Beyond 2025, we also see forecasts that show approximately three billion people will ascend to middle-class by 2030. We’ve got more people, more people moving up out of poverty and into middle-class. We think, certainly, more people whose lives are improving economically, that’s a good thing, but it puts pressure on resources. People want cars, air conditioning, electronics, et cetera, and that all puts a lot of pressure on resources. There’s concern over shortages and environmental pressure from raw materials. The World Economic Forum forecasts by 2020, an extra 82 billion tons of raw materials will enter the economic system. It’s also getting harder and more expensive to get some of these resources.


I think according to the Green Alliance, there’s 7 percent copper in every ton of ore mined 150 years ago. Today it’s around 26 percent. Those big, rich things of copper, to cite an example, are harder and harder to get at. You look at where we drill for oil and environmental conditions either deep see or the Arctic; it’s harder and harder to get at pockets of oil.


Those are some of the reasons from a materials standpoint and energy pressures, including costs, are on the rise. What we see from our longer-term forecasts—and I’m quoting the Green Alliance here—estimates over the next 10 years is that metal and energy prices could actually triple. It’s really, if you look at it from a basic standpoint of supply and demand, more demand usually means higher cost. To put it in simplistic terms, those are the drivers.


How can things be done differently in the supply chain? Where have you seen some success?


I think things can be done differently in the supply chain by looking at where we can recycle and reuse materials. What we’ve done at Dell with packaging, where we’ve used wheat straw, actually, as a substitute for paper fiber that’s sourced from trees.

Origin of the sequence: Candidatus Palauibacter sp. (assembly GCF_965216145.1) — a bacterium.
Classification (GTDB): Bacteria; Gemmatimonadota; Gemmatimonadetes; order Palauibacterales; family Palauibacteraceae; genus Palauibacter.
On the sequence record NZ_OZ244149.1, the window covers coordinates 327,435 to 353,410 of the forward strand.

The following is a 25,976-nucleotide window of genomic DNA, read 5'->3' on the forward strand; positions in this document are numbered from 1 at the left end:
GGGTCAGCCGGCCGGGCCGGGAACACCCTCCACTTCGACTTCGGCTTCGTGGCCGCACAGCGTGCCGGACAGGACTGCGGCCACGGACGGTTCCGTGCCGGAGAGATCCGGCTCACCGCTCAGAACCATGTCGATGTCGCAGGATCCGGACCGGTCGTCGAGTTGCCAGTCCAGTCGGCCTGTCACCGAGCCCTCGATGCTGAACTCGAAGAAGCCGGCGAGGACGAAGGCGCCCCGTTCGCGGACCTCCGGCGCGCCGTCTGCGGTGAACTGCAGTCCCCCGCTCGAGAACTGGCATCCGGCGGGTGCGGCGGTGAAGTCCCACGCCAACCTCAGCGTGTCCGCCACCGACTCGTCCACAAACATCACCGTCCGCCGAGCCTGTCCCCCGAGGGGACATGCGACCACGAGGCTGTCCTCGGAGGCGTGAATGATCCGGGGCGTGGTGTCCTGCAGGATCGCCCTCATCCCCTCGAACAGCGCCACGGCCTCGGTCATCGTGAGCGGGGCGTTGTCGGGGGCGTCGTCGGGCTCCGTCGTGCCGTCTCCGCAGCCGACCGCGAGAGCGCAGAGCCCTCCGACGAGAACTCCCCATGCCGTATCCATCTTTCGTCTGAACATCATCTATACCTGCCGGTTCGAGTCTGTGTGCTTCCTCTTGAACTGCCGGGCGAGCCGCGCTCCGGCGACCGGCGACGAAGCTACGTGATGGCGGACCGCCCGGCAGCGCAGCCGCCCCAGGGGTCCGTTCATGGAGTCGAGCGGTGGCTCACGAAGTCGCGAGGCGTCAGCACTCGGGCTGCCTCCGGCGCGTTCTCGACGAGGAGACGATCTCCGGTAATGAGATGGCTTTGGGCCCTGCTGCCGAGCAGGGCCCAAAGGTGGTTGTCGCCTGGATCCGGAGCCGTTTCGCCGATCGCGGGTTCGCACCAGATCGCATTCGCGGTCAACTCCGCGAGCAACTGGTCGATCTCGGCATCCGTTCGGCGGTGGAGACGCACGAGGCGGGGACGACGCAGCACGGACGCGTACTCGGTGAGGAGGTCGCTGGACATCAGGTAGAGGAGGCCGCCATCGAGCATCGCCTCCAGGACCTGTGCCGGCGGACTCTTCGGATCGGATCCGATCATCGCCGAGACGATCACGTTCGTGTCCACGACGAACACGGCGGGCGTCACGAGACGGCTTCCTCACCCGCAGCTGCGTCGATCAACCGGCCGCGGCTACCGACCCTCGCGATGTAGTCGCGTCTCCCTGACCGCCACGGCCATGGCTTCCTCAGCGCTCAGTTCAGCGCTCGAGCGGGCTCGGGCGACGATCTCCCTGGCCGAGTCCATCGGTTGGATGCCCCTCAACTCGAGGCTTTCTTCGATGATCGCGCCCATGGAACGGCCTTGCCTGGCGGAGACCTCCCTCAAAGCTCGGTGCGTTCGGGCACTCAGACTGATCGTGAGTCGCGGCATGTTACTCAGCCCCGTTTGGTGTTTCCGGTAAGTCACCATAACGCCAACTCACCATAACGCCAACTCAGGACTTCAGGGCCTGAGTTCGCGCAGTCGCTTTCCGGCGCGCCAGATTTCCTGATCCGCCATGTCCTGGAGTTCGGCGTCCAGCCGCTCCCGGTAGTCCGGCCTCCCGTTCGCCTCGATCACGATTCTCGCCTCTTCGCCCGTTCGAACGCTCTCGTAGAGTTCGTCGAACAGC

About two years ago we launched a wheat straw paper packaging initiative with our partner YFY, and what we’re doing is taking the material that was previously a waste, which is wheat straw, where farmers in China would either burn it or, if they couldn’t do that, they would till it. We gather that, it goes into a process where we have specially designed enzymes to break down those fibers for suitability in the use of papermaking. We use approximately, I think, 40 percent less energy and about 90 percent less water in the process. And we get a paper product made from wheat straw that’s really the same in performance characteristics and really the same in terms of cost, but we don’t use a scarce resource, such as trees, and we avert the burning of wheat straw in China, so it can alleviate, I’d say, some of the air pollution and particulate matter in the air. It also helps provide an extra source of income for rural farmers, and it creates rural jobs. That’s what we’d call a quadruple win.


I’ll cite one other example at Dell what we’re doing in the supply chain. We’re collecting used computers, we’re taking the plastic, grinding it, and then recycling it back into new Optiplex desktops. That just started late last year, and that’s an example of reduce, reuse in a circular nature of the supply chain. These are initial beginnings; we think more will follow. In fact, on our roadmaps, we’re looking to see how we can increase the use of these types of technologies.